A Legal Blog by Aaron | Sanders, PLLC


My Response to Prof. Menell Part 3-Supreme Court Disrepsects Legislative History in Kirtsaeng

Kirtsaeng’s Near-Contempt for 1960’s-Era Legislative Materials

This post continues my response to Prof. Menell’s contention that, based on the Supreme Court’s use of 1960’s-era legislative materials to construe the Copyright Act of 1976 (the “1976 Act”), it is appropriate to use such materials to help resolve the knotty question of whether merely making a copyrighted work available (for download or whatever) violates the distribution right. I had previously criticized Prof. Menell for relying on such materials when courts have generally limited the use of legislative materials to those generated by the Congress that enacted the legislation in question. For more background, see my first post in this series.

After reading the Supreme Court decisions cited by Prof. Menell, I came to the conclusion that most of them are irrelevant, referencing the 1960’s-era materials in passing or for context, but three of them—CCNV, Kirtsaeng and Stewart v. Abend—had something of relevance to say on the subject. Last time, I discussed the decision that most supports Prof. Menell’s, view, CCNV. This time, I’ll discuss the decision that most supports my view, Kirtsaeng.

At a minimum, CCNV seems to accept the possibility 1960’s era legislative materials could be used to construe the Copyright Act of…

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My Response to Prof. Menell, Part 2: Community for Creative Non-Violence

(Part 2 of 5) The Fine Line Between an Alternative Basis and Simple Dicta

The question we’re asking is whether it’s appropriate to rely on legislative materials generated by Congresses who did not enact but did oversee the drafting of the legislation in question. Prof. Peter Menell thinks it is, at least where the Copyright Act of 1976 (“1976 Act”) is concerned. I’m pretty sure it’s not. The question matters because Prof. Menell’s re-write of a crucial passage of Nimmer on Copyright relies on such materials. I have criticized this re-write on several grounds, including this unexamined reliance on pre-enactment legislative materials. See the last post for further details.

Ordinarily, you can’t rely on pre-enactment legislative materials. Ordinarily, when this issue arises, Congress has drafted but failed to pass a bill, but the next Congress manages to pass substantially the same bill. This is not unusual. In these situations, the courts have been clear that it is inappropriate to rely on the previous Congress’ legislative materials when construing the statute. Normally, this doesn’t pose a problem because the later (enacting) Congress will simply adopt the previous Congress’ work—why reinvent the wheel?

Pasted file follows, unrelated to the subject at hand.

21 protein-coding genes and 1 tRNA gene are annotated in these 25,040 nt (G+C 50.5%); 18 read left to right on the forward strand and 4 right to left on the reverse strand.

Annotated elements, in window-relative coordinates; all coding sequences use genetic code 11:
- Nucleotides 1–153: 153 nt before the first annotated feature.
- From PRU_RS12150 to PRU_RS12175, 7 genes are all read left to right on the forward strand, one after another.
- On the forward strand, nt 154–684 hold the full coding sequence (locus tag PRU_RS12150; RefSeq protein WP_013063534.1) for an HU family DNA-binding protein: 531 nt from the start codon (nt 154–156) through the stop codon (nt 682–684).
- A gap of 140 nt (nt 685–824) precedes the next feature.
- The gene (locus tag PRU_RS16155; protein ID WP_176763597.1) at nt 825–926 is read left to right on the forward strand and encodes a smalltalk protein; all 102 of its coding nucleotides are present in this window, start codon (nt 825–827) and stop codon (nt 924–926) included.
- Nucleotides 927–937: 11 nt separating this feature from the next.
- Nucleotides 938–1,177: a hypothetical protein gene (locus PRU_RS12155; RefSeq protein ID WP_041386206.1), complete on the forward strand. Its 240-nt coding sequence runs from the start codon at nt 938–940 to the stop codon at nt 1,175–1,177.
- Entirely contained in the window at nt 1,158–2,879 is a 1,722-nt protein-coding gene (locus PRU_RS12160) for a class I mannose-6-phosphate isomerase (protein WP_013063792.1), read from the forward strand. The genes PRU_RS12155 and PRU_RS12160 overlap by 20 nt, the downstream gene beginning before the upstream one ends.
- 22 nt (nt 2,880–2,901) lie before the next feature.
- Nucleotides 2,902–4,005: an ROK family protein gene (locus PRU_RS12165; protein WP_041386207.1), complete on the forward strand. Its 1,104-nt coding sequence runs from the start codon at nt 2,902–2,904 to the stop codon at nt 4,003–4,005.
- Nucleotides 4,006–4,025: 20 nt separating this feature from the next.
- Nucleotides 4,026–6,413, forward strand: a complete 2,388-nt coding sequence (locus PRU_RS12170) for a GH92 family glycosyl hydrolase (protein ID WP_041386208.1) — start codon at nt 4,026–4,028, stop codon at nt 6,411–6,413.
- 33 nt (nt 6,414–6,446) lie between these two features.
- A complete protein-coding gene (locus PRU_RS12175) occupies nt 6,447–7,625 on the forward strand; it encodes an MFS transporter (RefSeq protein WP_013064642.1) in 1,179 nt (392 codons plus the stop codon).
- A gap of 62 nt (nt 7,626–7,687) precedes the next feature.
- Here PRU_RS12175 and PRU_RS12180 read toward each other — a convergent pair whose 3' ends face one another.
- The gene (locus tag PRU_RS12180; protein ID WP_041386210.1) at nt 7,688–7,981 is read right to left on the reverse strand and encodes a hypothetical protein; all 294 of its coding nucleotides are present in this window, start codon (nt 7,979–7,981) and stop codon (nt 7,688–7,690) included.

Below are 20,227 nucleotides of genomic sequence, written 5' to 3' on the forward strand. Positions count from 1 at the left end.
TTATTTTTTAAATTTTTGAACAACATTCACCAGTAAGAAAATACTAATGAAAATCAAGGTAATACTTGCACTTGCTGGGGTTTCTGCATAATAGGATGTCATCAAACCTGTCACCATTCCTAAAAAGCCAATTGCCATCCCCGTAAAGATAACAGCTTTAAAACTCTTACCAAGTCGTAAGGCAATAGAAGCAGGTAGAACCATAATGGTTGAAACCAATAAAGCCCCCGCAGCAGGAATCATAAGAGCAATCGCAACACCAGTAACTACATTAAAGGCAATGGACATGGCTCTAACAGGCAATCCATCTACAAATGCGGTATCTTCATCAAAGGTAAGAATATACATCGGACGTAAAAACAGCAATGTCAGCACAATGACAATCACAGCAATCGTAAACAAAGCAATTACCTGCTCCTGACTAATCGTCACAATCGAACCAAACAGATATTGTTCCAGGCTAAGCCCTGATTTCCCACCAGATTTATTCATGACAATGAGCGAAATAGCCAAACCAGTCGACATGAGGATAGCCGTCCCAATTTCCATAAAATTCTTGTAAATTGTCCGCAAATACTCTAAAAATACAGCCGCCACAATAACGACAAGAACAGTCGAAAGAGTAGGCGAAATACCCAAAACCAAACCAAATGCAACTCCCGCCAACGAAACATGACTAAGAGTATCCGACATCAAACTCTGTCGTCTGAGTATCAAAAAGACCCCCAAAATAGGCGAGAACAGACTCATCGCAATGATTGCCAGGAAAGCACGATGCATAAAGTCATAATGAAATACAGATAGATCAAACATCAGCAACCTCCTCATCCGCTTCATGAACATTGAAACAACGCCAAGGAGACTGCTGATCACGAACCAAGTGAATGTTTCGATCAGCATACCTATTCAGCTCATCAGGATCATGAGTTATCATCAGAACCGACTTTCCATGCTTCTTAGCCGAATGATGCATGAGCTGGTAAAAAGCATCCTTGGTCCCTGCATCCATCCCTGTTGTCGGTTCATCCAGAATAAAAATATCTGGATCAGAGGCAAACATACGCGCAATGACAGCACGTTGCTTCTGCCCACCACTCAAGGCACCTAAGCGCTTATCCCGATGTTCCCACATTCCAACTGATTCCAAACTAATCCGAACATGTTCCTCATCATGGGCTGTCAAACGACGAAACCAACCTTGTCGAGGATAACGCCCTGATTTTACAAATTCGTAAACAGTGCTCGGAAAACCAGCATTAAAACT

But the 1976 Act was not typical. First, it might’ve been…

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My Response to Prof. Menell Regarding the Propriety of Relying on Pre-Enactment Legislative History of the Copyright Act of 1976

Prof. Menell Comments on 15% of My Article; I Respond.

This is the first of a series of blog posts in which I respond, in detail, to the following assertion by Prof. Peter Menell in a recent blog post post made on the Media Institute’s website:
Mr. Rick Sanders also questioned my exploration of legislative history, suggesting that it is improper to consult legislative history predating the enacting Congress. His assertion overlooks Supreme Court opinions in Kirtsaeng, Tasini, CCNV, Abend, Dowling, and Sony [a/k/a “Betamax”] adverting to 1976 Copyright Act legislative history predating the enacting Congress.
Prof. Menell was, indirectly, responding to one (of several) arguments I made in an article I wrote on whether the distribution right includes a “making available” right, i.e., whether just making something (a book or digital song file) available (for sale or download) violates the distribution right. I was, in turn, responding to Prof. Menell’s re-writing of the section of the authoritative treaties on copyright law, Nimmer on Copyright. Prof. David Nimmer, who maintains (and mostly writes) Nimmer on Copyright had previously either (depending on whose recollection you’re using) taken no position on the issue or was leaning against the existence of a “making available” right…

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